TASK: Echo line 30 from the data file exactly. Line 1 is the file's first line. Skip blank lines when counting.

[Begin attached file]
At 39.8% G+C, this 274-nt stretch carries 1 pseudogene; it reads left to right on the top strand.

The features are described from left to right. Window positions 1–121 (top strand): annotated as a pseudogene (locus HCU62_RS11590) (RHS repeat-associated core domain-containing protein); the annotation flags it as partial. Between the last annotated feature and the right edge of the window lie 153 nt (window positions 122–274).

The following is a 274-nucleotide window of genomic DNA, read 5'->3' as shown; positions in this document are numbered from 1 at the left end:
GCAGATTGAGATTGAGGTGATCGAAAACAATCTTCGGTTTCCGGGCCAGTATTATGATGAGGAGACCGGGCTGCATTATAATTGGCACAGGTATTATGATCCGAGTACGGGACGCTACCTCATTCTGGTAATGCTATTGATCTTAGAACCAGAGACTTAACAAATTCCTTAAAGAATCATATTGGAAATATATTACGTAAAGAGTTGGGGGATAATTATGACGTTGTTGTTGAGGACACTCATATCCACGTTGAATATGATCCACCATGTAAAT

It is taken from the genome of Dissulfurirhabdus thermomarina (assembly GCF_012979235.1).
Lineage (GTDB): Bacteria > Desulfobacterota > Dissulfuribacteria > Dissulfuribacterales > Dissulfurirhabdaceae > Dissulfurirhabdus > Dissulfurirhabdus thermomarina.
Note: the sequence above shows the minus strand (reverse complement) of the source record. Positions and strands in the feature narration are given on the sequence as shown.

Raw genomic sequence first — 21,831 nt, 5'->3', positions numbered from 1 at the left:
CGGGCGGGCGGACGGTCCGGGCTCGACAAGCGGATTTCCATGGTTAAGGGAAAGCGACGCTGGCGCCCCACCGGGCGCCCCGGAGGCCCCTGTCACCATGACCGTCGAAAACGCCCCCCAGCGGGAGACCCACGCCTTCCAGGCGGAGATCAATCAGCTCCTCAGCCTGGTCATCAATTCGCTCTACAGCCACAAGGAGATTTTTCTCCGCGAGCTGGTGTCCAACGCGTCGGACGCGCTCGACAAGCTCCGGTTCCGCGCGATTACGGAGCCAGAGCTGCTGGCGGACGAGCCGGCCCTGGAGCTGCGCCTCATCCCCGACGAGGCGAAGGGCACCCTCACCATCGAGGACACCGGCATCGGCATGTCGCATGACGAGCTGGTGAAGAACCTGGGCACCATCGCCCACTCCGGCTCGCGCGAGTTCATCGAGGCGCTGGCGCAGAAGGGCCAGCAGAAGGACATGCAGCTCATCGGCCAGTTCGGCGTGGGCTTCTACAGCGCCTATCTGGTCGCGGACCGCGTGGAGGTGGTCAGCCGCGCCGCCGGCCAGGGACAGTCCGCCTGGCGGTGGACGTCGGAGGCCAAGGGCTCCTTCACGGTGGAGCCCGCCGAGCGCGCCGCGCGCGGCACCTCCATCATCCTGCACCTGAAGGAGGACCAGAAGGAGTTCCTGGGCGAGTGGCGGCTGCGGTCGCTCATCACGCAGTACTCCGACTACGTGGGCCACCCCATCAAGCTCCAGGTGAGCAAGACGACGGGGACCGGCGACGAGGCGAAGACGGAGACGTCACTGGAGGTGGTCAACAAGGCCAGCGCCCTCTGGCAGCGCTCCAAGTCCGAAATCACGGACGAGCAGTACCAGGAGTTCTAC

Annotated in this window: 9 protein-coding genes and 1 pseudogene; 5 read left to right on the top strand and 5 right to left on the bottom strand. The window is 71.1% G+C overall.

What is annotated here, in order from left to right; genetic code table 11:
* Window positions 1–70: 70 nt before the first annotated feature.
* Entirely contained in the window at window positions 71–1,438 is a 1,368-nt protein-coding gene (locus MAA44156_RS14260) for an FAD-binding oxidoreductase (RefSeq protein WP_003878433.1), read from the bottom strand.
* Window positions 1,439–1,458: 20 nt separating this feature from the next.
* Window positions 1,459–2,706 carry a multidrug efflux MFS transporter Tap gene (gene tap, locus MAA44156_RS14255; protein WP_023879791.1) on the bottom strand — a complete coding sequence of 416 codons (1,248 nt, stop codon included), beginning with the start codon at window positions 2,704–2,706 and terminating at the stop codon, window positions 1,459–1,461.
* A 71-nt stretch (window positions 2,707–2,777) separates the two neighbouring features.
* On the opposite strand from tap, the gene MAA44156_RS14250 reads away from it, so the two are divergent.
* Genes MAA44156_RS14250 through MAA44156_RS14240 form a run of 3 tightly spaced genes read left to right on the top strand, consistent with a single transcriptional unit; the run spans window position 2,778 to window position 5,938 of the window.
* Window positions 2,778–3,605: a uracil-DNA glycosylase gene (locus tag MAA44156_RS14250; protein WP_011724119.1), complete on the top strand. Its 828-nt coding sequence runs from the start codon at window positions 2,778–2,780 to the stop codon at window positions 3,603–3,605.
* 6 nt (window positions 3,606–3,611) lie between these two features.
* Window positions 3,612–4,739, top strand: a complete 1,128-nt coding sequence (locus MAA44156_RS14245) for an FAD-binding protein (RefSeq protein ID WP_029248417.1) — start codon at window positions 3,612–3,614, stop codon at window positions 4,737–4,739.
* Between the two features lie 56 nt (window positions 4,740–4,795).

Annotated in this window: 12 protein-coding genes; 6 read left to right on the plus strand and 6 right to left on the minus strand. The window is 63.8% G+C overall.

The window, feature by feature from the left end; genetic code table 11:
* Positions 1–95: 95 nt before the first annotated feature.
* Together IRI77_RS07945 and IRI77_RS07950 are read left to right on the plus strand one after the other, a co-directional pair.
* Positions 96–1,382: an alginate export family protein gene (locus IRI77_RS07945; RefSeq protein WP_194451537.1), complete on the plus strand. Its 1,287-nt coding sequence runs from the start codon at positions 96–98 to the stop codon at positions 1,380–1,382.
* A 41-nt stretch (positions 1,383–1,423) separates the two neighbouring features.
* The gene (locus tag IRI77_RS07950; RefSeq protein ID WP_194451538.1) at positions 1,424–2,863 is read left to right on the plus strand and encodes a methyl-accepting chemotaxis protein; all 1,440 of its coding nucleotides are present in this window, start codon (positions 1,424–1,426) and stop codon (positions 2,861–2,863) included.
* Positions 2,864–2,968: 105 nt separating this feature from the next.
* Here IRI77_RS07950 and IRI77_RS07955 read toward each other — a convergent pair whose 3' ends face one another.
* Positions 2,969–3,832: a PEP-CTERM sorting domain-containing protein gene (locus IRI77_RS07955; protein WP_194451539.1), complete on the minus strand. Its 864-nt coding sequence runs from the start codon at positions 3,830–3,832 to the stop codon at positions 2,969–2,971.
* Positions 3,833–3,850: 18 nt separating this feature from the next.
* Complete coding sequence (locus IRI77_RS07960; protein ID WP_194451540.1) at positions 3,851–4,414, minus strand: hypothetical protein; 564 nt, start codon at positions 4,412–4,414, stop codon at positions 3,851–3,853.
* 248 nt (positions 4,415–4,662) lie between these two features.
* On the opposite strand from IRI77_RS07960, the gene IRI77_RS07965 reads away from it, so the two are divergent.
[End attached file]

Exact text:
* Positions 2,864–2,968: 105 nt separating this feature from the next.